Hey! Aren’t I a food guy, a Diet Transformation Coach? What sort of non-foody post is this? Oh, the madness! ‘Tis anarchy!
Sorry. My bad.
But I’m digressing from food (for just 2 little blog posts!) to talk about the emotional piece of uber health. Because it’s so humungous. Ginormous. And other made-up words. So without further ado, here is PART ONE of the attitudes for massive health:
1) Know your innocence. Deep feelings of guilt make people sick. As kids, we interpreted any and all signs of unlove from our primary caretakers as being “our fault.” The child’s mind says: “I must be bad or they wouldn’t treat me this way.” Such beliefs can be brought into the sunlight of awareness and healed. Resources: Books by Bernie Seigel, A Course In Miracles (and books inspired by it, like Goodbye To Guilt).
2) Forgive. Old resentments and anger also make people sick. Forgiveness is a profound process to enter into. It typically can’t be done quickly, just because it “sounds like a good idea.” For forgiveness to be deep and life-changing, people usually must first move through the old, unfelt, painful emotions—anger and grief—about what happened to us. THEN we can move into true forgiveness. One good book is Forgiving the Unforgivable.
3) Heal Your Shame. America has been called a “shame-based culture.” Shame is different from guilt. Guilt says, “I deserve punishment for something, or things, I DID (even if I can’t remember or imagine what they could be.)” Shame says, “Who I AM is bad and uniquely flawed.” For working with shame, two fine books are: Healing the Shame That Binds You, by John Bradshaw, and There Is Nothing Wrong With You, by Cheri Huber.
4) Relationships. Give and receive love, care, affection, energy and attention. Engage and participate in peoples’ lives. Really “show up” for the people around you with full presence. Commit yourself to your friends’ lives. Strong social connection has been shown in numerous studies to be VERY highly correlated with great health and longevity. Check out Healthy At 100.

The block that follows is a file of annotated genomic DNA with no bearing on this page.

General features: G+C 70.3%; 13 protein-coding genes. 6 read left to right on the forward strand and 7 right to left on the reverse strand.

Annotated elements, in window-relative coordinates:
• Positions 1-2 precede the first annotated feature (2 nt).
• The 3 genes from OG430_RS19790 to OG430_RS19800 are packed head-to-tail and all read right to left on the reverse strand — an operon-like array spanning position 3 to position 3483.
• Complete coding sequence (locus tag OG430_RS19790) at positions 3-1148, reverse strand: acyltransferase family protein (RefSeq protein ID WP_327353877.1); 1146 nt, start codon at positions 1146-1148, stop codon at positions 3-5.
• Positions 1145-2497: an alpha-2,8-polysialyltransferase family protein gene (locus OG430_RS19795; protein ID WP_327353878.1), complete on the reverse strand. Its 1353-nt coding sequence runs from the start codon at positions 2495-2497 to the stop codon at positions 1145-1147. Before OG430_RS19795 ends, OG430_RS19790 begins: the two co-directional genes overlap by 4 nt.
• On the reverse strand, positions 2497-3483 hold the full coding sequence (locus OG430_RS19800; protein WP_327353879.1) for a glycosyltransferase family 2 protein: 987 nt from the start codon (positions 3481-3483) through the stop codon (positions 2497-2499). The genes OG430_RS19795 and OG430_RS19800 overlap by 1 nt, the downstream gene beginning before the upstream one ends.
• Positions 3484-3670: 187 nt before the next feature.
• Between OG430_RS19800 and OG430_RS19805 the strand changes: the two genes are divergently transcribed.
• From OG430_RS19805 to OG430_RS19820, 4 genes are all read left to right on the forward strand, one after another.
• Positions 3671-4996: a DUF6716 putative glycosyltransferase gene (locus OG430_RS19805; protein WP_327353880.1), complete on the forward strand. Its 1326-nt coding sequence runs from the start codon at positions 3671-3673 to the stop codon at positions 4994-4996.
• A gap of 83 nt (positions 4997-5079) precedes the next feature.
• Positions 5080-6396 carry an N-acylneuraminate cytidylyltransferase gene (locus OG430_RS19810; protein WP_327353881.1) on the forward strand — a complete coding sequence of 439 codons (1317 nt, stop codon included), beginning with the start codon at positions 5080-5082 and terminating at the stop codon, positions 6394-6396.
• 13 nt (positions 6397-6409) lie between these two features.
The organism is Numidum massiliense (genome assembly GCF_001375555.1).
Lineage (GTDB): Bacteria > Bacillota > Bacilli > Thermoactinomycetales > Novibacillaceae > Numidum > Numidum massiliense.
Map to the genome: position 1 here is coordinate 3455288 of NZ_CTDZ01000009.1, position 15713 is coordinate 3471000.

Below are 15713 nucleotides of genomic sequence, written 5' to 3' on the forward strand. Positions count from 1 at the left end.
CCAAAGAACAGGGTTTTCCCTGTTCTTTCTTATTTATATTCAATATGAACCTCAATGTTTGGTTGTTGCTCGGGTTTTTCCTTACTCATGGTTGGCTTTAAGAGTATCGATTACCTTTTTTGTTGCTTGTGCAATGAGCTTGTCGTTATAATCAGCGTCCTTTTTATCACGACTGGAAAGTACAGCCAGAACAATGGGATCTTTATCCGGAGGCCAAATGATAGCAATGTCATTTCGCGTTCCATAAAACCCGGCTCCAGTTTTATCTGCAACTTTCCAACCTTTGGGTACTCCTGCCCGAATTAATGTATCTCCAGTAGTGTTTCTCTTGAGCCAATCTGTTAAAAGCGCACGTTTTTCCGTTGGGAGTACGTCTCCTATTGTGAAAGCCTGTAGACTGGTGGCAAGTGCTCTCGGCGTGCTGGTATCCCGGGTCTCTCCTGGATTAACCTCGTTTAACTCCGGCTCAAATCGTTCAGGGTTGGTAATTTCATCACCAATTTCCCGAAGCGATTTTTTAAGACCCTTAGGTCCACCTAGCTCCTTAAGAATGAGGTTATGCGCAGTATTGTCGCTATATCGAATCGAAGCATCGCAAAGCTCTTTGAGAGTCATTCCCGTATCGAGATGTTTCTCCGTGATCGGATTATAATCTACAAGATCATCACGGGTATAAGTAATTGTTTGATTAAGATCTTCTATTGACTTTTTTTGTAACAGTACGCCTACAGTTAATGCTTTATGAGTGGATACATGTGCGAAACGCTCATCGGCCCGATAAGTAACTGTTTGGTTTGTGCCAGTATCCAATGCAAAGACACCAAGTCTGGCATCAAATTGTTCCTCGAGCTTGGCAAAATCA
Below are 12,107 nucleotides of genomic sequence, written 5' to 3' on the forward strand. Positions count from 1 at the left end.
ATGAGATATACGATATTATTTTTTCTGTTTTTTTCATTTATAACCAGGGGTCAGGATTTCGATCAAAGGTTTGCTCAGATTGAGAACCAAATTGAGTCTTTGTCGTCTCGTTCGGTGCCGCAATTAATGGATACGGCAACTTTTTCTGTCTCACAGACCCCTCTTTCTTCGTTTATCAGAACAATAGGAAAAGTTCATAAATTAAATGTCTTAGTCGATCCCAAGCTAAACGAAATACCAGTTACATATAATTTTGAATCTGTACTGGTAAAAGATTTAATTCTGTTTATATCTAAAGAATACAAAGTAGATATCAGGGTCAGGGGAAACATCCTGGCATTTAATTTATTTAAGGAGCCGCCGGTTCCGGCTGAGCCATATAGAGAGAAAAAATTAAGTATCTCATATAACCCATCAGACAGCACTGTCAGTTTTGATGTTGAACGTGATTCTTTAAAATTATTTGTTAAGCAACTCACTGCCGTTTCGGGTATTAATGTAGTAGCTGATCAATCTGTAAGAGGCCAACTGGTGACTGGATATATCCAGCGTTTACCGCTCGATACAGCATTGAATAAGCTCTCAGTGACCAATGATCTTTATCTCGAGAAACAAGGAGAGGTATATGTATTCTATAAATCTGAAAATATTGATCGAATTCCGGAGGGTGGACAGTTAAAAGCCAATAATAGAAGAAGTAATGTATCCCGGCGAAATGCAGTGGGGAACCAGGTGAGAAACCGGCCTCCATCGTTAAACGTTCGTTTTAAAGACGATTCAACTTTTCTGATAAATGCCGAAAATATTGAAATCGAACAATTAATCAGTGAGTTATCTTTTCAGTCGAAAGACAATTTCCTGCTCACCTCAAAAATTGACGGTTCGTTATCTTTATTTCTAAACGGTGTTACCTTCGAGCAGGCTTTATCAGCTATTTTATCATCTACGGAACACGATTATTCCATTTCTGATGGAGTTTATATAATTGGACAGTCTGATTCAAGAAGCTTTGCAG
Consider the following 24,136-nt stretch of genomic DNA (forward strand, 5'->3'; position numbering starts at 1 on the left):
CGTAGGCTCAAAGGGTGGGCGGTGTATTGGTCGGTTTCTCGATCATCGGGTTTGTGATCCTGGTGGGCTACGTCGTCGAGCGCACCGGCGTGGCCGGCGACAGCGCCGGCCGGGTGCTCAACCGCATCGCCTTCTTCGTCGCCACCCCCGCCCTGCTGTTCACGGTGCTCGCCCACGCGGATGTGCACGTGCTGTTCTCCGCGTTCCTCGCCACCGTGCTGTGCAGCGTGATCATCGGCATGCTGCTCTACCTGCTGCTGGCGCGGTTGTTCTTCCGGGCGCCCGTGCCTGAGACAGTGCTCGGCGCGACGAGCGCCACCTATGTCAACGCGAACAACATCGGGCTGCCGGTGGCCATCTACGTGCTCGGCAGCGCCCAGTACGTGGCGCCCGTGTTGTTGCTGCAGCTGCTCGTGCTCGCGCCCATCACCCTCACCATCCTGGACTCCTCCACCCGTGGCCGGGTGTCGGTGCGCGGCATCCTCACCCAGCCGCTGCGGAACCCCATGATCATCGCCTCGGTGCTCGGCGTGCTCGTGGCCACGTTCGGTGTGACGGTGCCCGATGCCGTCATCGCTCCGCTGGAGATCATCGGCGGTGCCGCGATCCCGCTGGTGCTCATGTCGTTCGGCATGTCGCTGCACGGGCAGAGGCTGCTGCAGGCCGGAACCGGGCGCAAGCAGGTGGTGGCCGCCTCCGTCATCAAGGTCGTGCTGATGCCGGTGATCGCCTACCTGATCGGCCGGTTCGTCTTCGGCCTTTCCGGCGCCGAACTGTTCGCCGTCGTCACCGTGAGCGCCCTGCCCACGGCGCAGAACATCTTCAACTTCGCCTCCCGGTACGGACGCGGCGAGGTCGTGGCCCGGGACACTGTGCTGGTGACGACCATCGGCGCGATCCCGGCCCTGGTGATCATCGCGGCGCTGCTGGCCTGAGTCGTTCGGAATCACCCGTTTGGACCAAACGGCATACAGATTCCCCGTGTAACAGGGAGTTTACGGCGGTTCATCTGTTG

5) Purpose. Have a mission. Locate and feed your passion, whatever gives your life meaning. Check out The Power of Purpose. If you don’t have one, make one up and throw yourself into it.
6) Trust. This means letting go of worry! Chronic worry keeps the stress hormones (especially cortisol) coursing through our blood, and that tears us apart, wipes out DHEA (the youth hormone) and ages us QUICK. It’s possible to learn to take a step back and see worry as just a chronic habit, one that doesn’t actually have ANYTHING to do with what it appears to be about on any given day. Also, spirituality can give one a gut-level trust in an infinitely vaster Reality, and that trust is the supreme antidote to worry. A decent book is The Worry Cure. A cooler one is The Secret of Letting Go, by Guy Finley.
7) Slowness. Learn a new inner-asana, or posture, of NEVER being in a hurry “toward” anything, for any reason. Cultivate this by getting in touch with the dimension of yourself that knows that you and your life are ALREADY utterly whole and complete and magnificent right now, in this boundless present moment (“If you’re not whole withOUT it, you’re not whole WITH it”). There’s nowhere to get to. A good book: Slowing Down To the Speed of Life
The great Bernard Jensen said: “You’ll never be well until you get a quiet body, until you get a silent body, until you get a slow body. The busy body kills himself. He’s making the acids in his body.”
And Deepak Chopra said: “If the observation you’re making is, ‘I’m running out of time,’ then you actually start to run out of time! Even your biological clock speeds up!”
And Peter Ragnar: “Time pressure destroys the nervous system.”
Stay tuned for PART TWO!
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